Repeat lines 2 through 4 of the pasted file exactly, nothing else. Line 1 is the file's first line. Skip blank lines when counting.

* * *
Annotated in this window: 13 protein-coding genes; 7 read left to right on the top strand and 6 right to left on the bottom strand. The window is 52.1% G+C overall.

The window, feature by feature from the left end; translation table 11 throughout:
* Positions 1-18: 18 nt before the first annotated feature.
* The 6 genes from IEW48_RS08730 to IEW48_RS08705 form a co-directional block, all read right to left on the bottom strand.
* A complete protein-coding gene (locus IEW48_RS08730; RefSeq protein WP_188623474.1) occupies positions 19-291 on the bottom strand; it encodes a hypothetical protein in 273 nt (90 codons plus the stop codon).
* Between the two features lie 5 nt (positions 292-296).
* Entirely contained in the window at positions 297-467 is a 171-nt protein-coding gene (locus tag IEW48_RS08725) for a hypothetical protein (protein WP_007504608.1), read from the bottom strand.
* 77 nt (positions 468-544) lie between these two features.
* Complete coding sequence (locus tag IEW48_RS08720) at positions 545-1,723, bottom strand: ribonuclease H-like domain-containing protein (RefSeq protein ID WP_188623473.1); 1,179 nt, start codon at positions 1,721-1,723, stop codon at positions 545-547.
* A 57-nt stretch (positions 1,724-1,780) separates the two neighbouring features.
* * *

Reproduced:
The window, feature by feature from the left end; translation table 11 throughout:
* Positions 1-18: 18 nt before the first annotated feature.
* The 6 genes from IEW48_RS08730 to IEW48_RS08705 form a co-directional block, all read right to left on the bottom strand.